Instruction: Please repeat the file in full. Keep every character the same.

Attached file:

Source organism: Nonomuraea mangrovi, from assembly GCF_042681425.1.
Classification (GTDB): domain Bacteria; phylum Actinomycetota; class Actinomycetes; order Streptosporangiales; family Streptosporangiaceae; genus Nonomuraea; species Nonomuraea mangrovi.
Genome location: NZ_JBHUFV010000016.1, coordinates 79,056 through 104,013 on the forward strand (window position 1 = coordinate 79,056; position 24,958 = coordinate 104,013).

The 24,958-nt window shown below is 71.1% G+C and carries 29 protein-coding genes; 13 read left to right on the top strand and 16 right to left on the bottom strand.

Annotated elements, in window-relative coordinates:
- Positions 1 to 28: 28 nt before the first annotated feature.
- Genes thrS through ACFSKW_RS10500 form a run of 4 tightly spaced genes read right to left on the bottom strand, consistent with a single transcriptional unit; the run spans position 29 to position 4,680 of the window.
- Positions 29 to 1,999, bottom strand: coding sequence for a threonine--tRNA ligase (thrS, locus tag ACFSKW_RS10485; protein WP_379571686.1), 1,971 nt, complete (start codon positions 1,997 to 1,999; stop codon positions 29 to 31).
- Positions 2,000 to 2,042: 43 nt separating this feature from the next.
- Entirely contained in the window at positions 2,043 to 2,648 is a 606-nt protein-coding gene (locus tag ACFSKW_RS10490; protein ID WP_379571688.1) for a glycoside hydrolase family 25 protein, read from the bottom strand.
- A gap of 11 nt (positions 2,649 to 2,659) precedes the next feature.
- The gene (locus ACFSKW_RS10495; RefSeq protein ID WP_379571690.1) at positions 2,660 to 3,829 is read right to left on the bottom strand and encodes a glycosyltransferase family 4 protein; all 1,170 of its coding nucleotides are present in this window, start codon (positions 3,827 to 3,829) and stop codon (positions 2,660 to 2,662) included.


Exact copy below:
Source organism: Nonomuraea mangrovi, from assembly GCF_042681425.1.
Classification (GTDB): domain Bacteria; phylum Actinomycetota; class Actinomycetes; order Streptosporangiales; family Streptosporangiaceae; genus Nonomuraea; species Nonomuraea mangrovi.
Genome location: NZ_JBHUFV010000016.1, coordinates 79,056 through 104,013 on the forward strand (window position 1 = coordinate 79,056; position 24,958 = coordinate 104,013).

The 24,958-nt window shown below is 71.1% G+C and carries 29 protein-coding genes; 13 read left to right on the top strand and 16 right to left on the bottom strand.

Annotated elements, in window-relative coordinates:
- Positions 1 to 28: 28 nt before the first annotated feature.
- Genes thrS through ACFSKW_RS10500 form a run of 4 tightly spaced genes read right to left on the bottom strand, consistent with a single transcriptional unit; the run spans position 29 to position 4,680 of the window.
- Positions 29 to 1,999, bottom strand: coding sequence for a threonine--tRNA ligase (thrS, locus tag ACFSKW_RS10485; protein WP_379571686.1), 1,971 nt, complete (start codon positions 1,997 to 1,999; stop codon positions 29 to 31).
- Positions 2,000 to 2,042: 43 nt separating this feature from the next.
- Entirely contained in the window at positions 2,043 to 2,648 is a 606-nt protein-coding gene (locus tag ACFSKW_RS10490; protein ID WP_379571688.1) for a glycoside hydrolase family 25 protein, read from the bottom strand.
- A gap of 11 nt (positions 2,649 to 2,659) precedes the next feature.
- The gene (locus ACFSKW_RS10495; RefSeq protein ID WP_379571690.1) at positions 2,660 to 3,829 is read right to left on the bottom strand and encodes a glycosyltransferase family 4 protein; all 1,170 of its coding nucleotides are present in this window, start codon (positions 3,827 to 3,829) and stop codon (positions 2,660 to 2,662) included.